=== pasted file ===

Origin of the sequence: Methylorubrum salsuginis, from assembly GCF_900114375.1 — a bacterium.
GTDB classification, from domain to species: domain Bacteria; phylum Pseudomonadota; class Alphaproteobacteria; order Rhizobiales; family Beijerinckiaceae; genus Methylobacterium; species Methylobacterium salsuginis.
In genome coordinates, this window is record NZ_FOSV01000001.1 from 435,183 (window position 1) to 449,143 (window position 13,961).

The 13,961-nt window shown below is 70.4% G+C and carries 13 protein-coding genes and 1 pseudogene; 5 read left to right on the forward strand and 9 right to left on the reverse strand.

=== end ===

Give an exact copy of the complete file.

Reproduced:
Origin of the sequence: Methylorubrum salsuginis, from assembly GCF_900114375.1 — a bacterium.
GTDB classification, from domain to species: domain Bacteria; phylum Pseudomonadota; class Alphaproteobacteria; order Rhizobiales; family Beijerinckiaceae; genus Methylobacterium; species Methylobacterium salsuginis.
In genome coordinates, this window is record NZ_FOSV01000001.1 from 435,183 (window position 1) to 449,143 (window position 13,961).

The 13,961-nt window shown below is 70.4% G+C and carries 13 protein-coding genes and 1 pseudogene; 5 read left to right on the forward strand and 9 right to left on the reverse strand.